Outstanding scholarship in technology: STEELBRO Bluetooth application
Container weight Bluetooth application
MacKenzie Parker developed a Bluetooth application to retain and share information on container weight for STEELBRO.
The ability to retain and share container weight information would mean STEELBRO is ready for proposed international safety convention changes.
This scholarship project demonstrates outstanding planning for practice and technological modelling.
Identifying a scholarship project idea
A scholarship project needs to:
- focus on an open-ended problem with no known solution
- allow the student to access all three strands of the technology learning area – technological practice, nature of technology, and technological knowledge.
Digital technologies teacher Ruth Davey advises students to begin exploring project ideas in year 12 if they want to do scholarship in year 13.
For the full requirements, see the technology scholarship performance standards.
STEELBRO is a global sidelifter production company based in Christchurch. A sidelifter is a specialised vehicle or semi-trailer used to hoist and transport containers over long distances.
MacKenzie's father works at the company and suggested that developing a solution to the problem of retaining and sharing container weight information to meet a possible new Safety of Life at Sea (SOLAS) convention could suit a scholarship project.
A meeting with MacKenzie, his father, and the STEELBRO General Manager, Peter Dobbs, confirmed that the company was keen to support MacKenzie for this scholarship project.
SOLAS is an international treaty concerning the safety of merchant ships. SOLAS had proposed a new convention that would require companies to share information on the weight of containers. This would help freight companies know exactly how to stack the containers on ships to ensure ship stability. Unstable stacks of containers may fall on a worker and / or cause damage to the goods and the ship.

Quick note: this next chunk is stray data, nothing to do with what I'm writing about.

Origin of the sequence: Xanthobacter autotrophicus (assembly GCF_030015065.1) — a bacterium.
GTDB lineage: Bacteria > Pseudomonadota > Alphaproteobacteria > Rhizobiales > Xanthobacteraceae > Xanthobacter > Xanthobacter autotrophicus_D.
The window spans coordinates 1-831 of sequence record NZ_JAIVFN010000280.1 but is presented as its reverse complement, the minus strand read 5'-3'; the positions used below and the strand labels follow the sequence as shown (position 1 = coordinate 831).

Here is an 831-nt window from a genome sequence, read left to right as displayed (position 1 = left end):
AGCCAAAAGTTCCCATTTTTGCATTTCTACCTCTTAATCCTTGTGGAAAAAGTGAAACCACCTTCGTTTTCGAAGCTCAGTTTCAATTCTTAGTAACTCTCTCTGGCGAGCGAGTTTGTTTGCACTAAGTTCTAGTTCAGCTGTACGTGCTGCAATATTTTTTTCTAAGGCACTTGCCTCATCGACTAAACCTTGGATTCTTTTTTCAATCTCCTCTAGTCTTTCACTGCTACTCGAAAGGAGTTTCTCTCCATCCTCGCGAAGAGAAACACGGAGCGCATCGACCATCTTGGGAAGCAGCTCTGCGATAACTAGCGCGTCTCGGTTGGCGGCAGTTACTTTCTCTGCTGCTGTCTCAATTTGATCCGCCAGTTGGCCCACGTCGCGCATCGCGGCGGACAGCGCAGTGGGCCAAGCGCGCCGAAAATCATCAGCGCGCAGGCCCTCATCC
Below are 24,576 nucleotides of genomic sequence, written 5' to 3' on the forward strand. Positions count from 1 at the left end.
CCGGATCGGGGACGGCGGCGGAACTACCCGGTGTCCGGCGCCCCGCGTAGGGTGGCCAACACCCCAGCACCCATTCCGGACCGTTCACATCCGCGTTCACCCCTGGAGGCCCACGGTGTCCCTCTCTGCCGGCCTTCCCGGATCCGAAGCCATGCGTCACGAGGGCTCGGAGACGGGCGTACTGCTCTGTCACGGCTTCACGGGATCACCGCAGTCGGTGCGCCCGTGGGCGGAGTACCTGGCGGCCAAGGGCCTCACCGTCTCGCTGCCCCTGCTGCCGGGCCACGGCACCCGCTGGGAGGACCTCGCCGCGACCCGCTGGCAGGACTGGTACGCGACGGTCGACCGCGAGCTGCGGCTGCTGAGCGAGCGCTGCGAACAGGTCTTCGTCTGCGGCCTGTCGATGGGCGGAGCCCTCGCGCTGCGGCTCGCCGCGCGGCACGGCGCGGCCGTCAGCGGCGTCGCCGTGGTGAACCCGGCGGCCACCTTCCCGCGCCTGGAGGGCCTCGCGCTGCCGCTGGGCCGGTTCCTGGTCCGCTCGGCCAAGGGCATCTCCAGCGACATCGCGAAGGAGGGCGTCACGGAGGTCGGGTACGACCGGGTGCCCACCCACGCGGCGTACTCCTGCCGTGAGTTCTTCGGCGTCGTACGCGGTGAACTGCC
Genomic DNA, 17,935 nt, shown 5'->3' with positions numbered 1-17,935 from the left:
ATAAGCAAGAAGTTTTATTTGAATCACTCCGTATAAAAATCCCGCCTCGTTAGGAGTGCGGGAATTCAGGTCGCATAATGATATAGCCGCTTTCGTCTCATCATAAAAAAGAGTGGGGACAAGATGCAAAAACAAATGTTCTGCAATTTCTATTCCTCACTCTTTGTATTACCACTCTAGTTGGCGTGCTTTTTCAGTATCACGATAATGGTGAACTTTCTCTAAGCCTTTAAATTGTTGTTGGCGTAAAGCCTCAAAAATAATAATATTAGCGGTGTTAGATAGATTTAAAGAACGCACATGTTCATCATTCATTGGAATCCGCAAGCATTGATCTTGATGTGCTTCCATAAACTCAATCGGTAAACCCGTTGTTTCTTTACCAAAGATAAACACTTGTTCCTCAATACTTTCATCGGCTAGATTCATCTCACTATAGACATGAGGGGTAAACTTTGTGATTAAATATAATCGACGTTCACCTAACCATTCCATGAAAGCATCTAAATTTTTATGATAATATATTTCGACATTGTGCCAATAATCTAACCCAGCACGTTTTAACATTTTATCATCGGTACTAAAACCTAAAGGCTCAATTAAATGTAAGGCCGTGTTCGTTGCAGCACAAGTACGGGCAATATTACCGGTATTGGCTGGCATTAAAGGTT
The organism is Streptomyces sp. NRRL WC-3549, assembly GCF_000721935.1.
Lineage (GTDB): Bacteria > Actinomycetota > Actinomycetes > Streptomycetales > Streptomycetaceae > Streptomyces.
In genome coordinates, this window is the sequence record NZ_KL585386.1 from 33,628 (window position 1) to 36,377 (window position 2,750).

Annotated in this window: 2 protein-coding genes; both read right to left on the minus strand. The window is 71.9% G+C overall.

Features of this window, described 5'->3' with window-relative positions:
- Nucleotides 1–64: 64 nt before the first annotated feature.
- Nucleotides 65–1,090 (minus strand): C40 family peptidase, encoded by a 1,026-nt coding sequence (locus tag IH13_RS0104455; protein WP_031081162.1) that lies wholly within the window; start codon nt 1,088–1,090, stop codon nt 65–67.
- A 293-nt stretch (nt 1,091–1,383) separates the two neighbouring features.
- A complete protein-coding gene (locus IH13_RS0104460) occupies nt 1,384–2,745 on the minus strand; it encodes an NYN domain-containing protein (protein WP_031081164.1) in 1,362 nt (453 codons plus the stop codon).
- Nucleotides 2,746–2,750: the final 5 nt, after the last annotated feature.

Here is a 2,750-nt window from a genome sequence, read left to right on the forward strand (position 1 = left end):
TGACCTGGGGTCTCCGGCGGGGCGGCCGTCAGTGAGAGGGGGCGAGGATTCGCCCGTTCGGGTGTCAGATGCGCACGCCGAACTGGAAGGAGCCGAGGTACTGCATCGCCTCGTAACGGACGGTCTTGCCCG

Developing a brief
Investing time in the initial brief
MacKenzie communicated closely with the stakeholders, listening carefully and putting a lot of thought and research into the brief. He developed a concise initial brief and specifications for the project that were clearly documented in the scholarship report.
Using hardware, software, or a combination of both, produce an outcome which can gather, store, and share accurate container weight data from STEELBRO SMARTlift™ crane systems.
The final product must:
- withstand harsh environmental conditions and rough treatment
- be a legal solution in every country worldwide (STEELBRO is a global company)
- obtain and share correct container weights as per the SOLAS requirements
- provide and obtain non-manipulated versions of the weights shared
- represent STEELBRO’s professionalism and brand image
- be cost effective and low maintenance.
Project management tools
A major highlight for MacKenzie was using project management tools to work through the project and solve problems. He still uses the thinking behind this planning work in multiple ways in his everyday life and as he develops his next application.
The project management in this scholarship submission demonstrates the knowledge, skills, and understandings described in the level 8 planning for practice indicators of progression.
Choosing a project management methodology
MacKenzie considered Waterfall and Agile approaches to project management and selected Agile. MacKenzie knew that software development is rarely linear and that STEELBRO would need opportunities to review the brief if a particular approach did not work. Agile allows for changes at critical points when developing a product for a company.
Choosing a planning tool
Key to developing an understanding of planning tools were the class industry visits and visitors. Teacher Ruth Davey arranged visits to software developers from eStar, an online retailer, and Orion Health.